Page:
There’s no right way to grieve for the loss of anyone or anything. And that’s true for loved ones, close friends, beloved pets or even your own health when given a diagnosis of multiple sclerosis or some other disabling disease.
In all cases you are affected by grief; it is only natural. Ok, with a disease like MS that is not fatal in itself, you are not sad because of a death but soon after a neurologist gives you the news it’s natural to grieve for the healthy life you have lost.
Experts will tell you that grief is a five-stage process and I am not going to argue with them. However, it is important to realise that we are all different and that there is no right or wrong way to come to terms with a loss like this.
The five stages that I have mentioned are sometimes described slightly differently but, basically, are:
Denial: “No, that can’t be right. It’s not true.”
Anger: “The doctor took too long to diagnose it.”; “It’s (insert anyone here, even God)’s fault.”
Bargaining: “What if I had realised earlier that something was wrong?”; “What if I had gone to the doctor sooner?”; “What if I had lived a healthier lifestyle?”
Depression: “Why me? Why have I got this awful disease?”; “Why can´t I (do this or that)?”
Acceptance: “I may have this disease but I am going to live the best life that I can.”
When you first find out that your symptoms and test results add up to a diagnosis of MS, it can be hard to grasp the import of the words. Multiple sclerosis is a term you have probably heard but don’t know much about; “didn’t Mary have that? She was in a wheelchair.”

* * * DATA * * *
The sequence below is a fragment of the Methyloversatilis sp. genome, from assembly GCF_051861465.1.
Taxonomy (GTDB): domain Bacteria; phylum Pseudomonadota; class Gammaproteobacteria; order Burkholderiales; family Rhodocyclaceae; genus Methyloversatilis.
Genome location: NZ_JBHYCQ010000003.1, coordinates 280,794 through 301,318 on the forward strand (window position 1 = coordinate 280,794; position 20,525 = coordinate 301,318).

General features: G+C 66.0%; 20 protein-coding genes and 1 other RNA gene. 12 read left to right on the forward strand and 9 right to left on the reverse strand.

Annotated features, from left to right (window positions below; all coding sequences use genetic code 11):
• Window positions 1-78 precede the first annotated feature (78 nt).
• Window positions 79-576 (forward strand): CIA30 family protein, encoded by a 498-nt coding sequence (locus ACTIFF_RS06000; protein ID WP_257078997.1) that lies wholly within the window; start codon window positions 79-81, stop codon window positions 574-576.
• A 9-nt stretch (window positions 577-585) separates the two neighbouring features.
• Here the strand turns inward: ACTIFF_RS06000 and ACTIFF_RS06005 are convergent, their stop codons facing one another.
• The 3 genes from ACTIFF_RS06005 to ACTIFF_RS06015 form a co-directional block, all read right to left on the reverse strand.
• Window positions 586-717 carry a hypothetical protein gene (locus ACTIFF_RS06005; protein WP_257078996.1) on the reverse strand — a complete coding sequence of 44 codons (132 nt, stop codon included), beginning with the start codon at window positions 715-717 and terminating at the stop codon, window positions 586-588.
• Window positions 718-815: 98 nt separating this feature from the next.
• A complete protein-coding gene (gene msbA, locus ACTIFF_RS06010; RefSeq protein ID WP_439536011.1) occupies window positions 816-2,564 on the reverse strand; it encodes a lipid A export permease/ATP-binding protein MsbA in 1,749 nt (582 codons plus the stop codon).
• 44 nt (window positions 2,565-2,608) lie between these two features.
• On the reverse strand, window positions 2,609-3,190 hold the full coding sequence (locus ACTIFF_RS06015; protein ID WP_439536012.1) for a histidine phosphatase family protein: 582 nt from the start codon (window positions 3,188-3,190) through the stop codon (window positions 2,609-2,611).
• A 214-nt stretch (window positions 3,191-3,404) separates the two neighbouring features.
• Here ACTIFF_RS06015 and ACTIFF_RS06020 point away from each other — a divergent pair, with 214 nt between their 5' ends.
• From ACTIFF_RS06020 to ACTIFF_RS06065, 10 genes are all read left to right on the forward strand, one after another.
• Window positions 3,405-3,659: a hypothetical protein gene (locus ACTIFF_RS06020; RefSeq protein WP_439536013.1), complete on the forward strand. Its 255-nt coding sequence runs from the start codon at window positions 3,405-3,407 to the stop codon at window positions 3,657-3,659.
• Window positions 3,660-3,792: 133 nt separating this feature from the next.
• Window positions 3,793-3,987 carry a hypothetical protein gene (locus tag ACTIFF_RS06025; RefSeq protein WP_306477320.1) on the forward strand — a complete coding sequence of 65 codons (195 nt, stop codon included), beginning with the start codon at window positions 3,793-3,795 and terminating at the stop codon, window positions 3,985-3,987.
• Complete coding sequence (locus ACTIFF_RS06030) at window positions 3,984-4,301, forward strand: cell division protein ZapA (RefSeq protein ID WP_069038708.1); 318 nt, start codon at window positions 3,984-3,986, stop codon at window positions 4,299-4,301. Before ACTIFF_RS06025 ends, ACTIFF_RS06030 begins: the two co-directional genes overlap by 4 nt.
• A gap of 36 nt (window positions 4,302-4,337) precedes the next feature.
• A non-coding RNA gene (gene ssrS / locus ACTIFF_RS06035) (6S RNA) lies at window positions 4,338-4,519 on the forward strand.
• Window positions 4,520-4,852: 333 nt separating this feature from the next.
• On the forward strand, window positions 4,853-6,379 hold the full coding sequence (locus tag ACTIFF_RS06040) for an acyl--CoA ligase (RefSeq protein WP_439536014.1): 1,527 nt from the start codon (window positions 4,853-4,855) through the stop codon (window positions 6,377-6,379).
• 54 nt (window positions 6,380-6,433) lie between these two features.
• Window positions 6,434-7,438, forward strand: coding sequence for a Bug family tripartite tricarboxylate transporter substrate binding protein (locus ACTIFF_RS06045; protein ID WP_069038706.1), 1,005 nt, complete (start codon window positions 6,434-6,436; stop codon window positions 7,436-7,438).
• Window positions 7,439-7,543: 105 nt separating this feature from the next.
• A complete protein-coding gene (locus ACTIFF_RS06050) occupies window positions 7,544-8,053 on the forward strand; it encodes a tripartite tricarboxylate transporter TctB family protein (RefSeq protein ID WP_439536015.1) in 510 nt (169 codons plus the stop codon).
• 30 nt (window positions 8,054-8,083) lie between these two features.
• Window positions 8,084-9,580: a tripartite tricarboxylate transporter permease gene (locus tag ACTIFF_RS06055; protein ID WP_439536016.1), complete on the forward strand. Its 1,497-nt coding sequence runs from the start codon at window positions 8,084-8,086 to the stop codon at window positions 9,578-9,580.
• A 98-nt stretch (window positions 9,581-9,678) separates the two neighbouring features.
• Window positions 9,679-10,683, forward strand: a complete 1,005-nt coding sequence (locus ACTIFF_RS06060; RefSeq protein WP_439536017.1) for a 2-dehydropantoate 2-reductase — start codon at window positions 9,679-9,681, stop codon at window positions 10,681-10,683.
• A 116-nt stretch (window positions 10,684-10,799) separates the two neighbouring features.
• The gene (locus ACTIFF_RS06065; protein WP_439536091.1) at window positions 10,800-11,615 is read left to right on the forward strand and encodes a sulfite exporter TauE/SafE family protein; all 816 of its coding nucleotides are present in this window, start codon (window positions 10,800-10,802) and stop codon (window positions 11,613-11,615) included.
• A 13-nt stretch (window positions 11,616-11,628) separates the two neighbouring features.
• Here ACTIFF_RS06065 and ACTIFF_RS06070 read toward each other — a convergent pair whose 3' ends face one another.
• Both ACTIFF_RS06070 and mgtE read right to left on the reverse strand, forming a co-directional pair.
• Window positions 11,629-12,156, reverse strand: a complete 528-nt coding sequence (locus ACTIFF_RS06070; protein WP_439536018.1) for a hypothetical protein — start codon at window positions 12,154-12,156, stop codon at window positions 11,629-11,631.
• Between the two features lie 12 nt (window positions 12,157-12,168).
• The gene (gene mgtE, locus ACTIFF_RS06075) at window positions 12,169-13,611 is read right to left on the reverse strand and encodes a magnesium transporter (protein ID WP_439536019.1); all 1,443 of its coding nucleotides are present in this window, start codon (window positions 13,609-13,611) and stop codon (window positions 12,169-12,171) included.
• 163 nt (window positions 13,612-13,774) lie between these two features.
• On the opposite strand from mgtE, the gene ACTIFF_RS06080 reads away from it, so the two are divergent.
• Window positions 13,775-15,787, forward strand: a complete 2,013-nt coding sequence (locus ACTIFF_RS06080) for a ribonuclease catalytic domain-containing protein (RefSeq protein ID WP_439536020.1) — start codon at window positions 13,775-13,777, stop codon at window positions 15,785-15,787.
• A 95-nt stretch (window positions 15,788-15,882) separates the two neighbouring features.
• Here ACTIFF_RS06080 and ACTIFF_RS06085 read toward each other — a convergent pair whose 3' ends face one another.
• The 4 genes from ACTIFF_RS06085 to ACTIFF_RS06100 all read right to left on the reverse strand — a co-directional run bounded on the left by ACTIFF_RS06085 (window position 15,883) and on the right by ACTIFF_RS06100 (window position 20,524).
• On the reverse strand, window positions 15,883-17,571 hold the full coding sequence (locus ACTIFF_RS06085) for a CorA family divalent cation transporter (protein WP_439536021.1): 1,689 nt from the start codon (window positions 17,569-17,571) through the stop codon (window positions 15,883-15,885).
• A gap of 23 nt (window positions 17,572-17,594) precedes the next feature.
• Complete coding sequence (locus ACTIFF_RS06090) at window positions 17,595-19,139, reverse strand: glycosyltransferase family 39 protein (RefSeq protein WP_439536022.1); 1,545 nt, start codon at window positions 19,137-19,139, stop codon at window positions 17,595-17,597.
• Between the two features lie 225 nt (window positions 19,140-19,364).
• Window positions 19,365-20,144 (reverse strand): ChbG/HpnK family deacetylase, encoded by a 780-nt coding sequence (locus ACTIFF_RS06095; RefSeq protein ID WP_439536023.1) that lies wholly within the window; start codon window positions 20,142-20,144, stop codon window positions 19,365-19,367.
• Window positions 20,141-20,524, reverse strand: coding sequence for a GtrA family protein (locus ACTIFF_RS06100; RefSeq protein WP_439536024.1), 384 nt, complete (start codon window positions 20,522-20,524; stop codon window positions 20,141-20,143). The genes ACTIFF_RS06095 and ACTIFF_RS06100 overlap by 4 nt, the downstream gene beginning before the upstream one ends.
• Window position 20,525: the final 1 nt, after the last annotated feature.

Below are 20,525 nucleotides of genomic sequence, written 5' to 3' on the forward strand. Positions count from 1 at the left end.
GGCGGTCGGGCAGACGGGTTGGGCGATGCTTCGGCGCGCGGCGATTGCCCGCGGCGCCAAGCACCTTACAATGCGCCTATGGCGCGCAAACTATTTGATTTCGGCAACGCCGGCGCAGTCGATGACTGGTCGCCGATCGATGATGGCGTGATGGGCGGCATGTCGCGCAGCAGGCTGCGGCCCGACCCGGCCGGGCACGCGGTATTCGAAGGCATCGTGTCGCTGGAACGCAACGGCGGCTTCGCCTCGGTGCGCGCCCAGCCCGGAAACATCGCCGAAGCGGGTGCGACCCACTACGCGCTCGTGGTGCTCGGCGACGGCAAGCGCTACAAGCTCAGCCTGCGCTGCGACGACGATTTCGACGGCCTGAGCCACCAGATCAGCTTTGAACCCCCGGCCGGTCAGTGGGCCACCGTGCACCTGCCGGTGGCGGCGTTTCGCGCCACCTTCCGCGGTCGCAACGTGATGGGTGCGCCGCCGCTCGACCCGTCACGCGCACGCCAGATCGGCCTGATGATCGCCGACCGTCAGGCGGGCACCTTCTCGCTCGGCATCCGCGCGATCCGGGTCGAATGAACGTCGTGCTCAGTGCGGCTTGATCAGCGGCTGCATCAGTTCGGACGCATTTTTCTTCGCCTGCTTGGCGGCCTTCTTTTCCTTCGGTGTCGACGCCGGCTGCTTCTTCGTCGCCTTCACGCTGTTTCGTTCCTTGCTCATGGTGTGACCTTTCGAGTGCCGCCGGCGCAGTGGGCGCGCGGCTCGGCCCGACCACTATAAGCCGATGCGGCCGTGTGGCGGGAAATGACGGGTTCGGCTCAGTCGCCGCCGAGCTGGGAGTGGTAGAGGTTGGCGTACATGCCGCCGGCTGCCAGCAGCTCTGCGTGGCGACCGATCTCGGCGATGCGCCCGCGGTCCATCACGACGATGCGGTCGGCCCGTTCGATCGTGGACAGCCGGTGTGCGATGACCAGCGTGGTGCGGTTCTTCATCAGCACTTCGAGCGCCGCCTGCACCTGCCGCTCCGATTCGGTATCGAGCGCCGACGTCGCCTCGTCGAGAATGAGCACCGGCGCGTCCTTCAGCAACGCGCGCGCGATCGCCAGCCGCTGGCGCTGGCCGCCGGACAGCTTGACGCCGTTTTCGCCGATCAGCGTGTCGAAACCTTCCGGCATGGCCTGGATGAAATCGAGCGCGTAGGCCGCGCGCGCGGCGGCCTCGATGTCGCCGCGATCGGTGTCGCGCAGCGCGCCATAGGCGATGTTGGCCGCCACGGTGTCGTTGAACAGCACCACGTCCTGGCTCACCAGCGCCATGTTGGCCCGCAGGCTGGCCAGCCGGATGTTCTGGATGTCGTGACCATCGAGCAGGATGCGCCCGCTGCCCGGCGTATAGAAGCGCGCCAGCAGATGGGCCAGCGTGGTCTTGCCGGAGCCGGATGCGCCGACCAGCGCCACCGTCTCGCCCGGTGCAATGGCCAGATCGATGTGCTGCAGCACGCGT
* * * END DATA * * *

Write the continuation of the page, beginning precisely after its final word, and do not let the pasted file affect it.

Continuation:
In my case, probably because I was relieved to know what was wrong, I skipped the first four stages and went straight to acceptance and then to learning more.
Talking of learning, as soon as you can, and again this is different for everyone, it’s time to find out more about MS and the good news is that there are plenty of sources of authoritative information on the internet
If you haven’t slipped into a black pool of suffering and despair, it’s now time to learn to cope with your abilities.
“Abilities? Surely I need to cope with my disabilities,” I can hear you say.
No, you don’t. You really need to focus on what you can do and how to do it. Yes, of course, remember good times from your past but accept that is now the past. It is now time to look to the present and future without fear but with planning.
For example, if you decide to move, you might want to consider choosing a bungalow or ground floor apartment; you may want to think about a level access. You might want to move to a property that has a bathroom that could be converted to a wet room.
Even if you can walk unaided now, you may want to consider moving to somewhere that could be easily adapted to enable wheelchair access. You may never need it but forward planning is best. An occupational therapist once told me that, when planning home adaptations for someone with a disability, she is not allowed to work on the current level of the person’s ability but has to think what it could be like 20 years ahead.